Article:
- Open Documents (or Desktop if you saved it there).
- Select your PDF file, then click the download button. You can use the sort button to display only PDF files to hasten your search.
You should then find your file in your Downloads folder (unless you changed your download location folder).
How to Find a PDF That Disappeared on Mac
It’s quite possible that you simply misplaced your files. Here are 2 of the fastest (and most reliable) methods to find a PDF that disappeared on your Mac:
Method #1: Use Spotlight Search
Spotlight is a powerful search feature for Mac, where you can use queries like name, date, kind, and author to filter results. To use Spotlight and its queries to locate a missing PDF, just hit (CMD + Space) and type kind:pdf (plus another query if you want).
Pro Tip: Use the arrow keys to highlight a search result to display a preview of the file.
Method #2: Use MDFIND Command With Terminal
We can also use the “mdfind” command with Terminal to figure out which folder your PDF is stored in. Type the following command and hit (Return):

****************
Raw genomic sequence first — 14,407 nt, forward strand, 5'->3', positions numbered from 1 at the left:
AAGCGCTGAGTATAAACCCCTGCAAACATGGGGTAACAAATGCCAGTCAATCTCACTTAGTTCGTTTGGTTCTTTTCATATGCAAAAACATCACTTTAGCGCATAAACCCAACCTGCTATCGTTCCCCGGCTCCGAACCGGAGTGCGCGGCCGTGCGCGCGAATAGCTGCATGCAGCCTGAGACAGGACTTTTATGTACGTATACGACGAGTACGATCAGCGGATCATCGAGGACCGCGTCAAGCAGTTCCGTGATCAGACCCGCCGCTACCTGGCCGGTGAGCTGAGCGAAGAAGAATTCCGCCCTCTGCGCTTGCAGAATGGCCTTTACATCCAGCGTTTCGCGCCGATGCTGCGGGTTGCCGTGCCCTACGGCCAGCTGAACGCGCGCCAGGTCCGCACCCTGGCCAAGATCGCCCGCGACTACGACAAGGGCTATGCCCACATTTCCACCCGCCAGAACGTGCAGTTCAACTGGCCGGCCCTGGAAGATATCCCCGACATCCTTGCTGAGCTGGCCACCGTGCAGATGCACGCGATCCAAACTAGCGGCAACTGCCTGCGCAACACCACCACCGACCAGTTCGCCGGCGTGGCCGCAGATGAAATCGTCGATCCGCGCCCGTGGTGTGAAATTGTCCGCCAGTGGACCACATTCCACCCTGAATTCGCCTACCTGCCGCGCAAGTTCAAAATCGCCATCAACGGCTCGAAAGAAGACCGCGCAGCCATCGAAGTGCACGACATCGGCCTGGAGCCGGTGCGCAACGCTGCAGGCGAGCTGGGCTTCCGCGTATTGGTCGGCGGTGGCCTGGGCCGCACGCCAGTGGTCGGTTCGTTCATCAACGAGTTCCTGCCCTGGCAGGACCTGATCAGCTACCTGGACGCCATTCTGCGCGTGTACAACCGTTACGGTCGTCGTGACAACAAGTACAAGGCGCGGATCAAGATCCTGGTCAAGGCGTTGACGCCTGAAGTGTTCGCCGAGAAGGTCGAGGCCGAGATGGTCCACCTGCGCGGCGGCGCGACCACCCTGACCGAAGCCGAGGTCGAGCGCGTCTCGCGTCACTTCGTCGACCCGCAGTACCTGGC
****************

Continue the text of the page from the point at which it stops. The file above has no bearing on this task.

Replace “yourfilename.pdf” with the name and extension of your PDF file. This should display the exact path leading to your PDF.
How to Repair a PDF File for Free
If you can’t open your PDF file or you keep getting errors when you try to, it’s probably corrupted or damaged in some other way. Try the following 100% free fixes:
Method #1: Convert PDF to a Different File
You can recover the information on your PDF by converting it to a different file type. Adobe Acrobat allows users to export (File > Export) PDFs to DOCX and other document types, while Preview can export PDFs as image files. You can also use Adobe’s online PDF converter to convert your file via browser.
Method #2: Restore PDF to Previous Version